BRUSSELS, Belgium (Reuters) — A major trade deal between Canada and the European Union has developed into the key battle front for European anti-globalization groups.
Supporters of the Comprehensive and Economic Trade Agreement (CETA) say it would increase trade between the EU and Canada on a range of products, by nearly a quarter, boosting the EU economy by 12 billion euros.
But anti-globalization groups emboldened by France’s call to suspend EU trade talks with the United States, have turned their attention to the deal already reached with Canada, which has not yet been approved.
There is a growing public backlash in western Europe against free trade and globalization, which critics blame for factory closures, depressed wages and a widening gap between rich and poor.
“CETA is the little brother of TTIP (EU-U.S. Transatlantic Trade and Investment Partnership) and needs to be buried alongside it,” said Fabio De Masi, a German member of the European Parliament (MEP) for the leftist Die Linke party.
Canada is not impressed.
“If the EU cannot do a deal with Canada, I think it is legitimate to say who the heck can it do a deal with?” Canadian Trade Minister Chrystia Freeland said in June.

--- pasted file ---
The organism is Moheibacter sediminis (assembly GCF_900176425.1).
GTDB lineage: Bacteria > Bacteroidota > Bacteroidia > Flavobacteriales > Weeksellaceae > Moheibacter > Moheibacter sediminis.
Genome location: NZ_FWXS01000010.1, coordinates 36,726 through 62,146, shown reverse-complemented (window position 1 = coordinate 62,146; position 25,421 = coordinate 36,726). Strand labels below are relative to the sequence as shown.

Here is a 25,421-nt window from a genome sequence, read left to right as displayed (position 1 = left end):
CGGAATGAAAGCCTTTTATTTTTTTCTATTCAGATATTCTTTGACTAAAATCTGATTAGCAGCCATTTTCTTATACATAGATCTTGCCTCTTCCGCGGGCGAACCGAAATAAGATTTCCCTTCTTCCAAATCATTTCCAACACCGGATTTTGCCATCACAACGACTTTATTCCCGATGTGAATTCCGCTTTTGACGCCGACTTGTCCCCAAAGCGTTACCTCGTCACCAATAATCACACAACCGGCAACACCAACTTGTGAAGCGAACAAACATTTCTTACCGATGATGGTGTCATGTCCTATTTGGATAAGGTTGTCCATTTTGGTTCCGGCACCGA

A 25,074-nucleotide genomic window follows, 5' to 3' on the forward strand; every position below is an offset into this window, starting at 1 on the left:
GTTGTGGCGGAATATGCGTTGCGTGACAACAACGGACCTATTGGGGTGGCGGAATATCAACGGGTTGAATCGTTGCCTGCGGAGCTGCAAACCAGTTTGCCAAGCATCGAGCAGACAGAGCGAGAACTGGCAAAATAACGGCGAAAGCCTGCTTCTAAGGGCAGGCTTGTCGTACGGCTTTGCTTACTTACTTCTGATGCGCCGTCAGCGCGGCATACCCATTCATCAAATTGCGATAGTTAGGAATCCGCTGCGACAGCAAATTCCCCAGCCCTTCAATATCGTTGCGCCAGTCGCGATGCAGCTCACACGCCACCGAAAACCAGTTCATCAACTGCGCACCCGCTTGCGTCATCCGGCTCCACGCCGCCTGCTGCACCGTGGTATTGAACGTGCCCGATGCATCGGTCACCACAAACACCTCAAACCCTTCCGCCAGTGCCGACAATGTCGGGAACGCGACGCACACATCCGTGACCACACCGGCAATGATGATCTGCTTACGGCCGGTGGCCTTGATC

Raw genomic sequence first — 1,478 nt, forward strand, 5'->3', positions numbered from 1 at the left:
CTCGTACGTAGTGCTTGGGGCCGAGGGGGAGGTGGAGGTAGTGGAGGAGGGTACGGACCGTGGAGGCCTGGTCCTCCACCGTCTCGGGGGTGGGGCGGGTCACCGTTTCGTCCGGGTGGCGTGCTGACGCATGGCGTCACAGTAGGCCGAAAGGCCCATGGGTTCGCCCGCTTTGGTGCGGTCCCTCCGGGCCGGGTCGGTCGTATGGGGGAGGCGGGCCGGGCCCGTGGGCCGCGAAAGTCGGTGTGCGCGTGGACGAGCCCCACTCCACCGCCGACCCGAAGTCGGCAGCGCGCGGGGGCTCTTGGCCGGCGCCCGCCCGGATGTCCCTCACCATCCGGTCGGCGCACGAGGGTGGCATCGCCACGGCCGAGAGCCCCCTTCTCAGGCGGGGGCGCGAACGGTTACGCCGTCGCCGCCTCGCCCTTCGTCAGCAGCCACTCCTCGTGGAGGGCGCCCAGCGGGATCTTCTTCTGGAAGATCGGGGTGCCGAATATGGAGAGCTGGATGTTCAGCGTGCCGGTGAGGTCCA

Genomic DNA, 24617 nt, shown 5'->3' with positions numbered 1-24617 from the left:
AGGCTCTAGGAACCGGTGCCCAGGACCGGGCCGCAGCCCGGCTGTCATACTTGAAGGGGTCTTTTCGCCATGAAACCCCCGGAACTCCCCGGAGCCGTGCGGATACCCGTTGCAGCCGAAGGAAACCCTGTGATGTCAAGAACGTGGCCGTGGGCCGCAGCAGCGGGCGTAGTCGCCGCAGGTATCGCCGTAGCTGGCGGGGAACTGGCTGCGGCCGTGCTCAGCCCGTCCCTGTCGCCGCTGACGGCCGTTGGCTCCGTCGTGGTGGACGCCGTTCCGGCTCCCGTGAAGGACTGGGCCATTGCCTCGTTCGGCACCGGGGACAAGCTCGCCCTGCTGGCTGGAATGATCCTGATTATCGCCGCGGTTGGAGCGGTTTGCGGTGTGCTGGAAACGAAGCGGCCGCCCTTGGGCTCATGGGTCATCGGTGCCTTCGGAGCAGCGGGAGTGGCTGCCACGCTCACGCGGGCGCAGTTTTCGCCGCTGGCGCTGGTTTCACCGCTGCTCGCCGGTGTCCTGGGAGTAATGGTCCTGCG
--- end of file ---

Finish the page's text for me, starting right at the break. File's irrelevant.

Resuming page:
Other supporters say CETA is the most modern trade deal ever drawn up and that the Canadian government accepted EU de-mands for a new way of settling investor claims.
“There are no deals that are comparable in their quality with CETA,” said Artis Pabriks, a member of the European Parliament. “I would say it is a gold standard.”
The deal would eliminate tariffs on almost 99 percent of goods. As well, EU companies would be able to tender for public contracts at Canadian provincial and municipal levels.
The deal is expected to get the green light from EU member states next month.
However, there are risks it will not. Austrian Chancellor Christian Kern said last week he would start a “conflict” over CETA, while toning down his opposition a day later.
Observers say Kern and others are responding to public mistrust of the planned TTIP in particular what critics call a “race to the bottom” in environmental and food standards.
As well, France and Germany hold elections next year and politicians are curbing their enthusiasm for trade deals.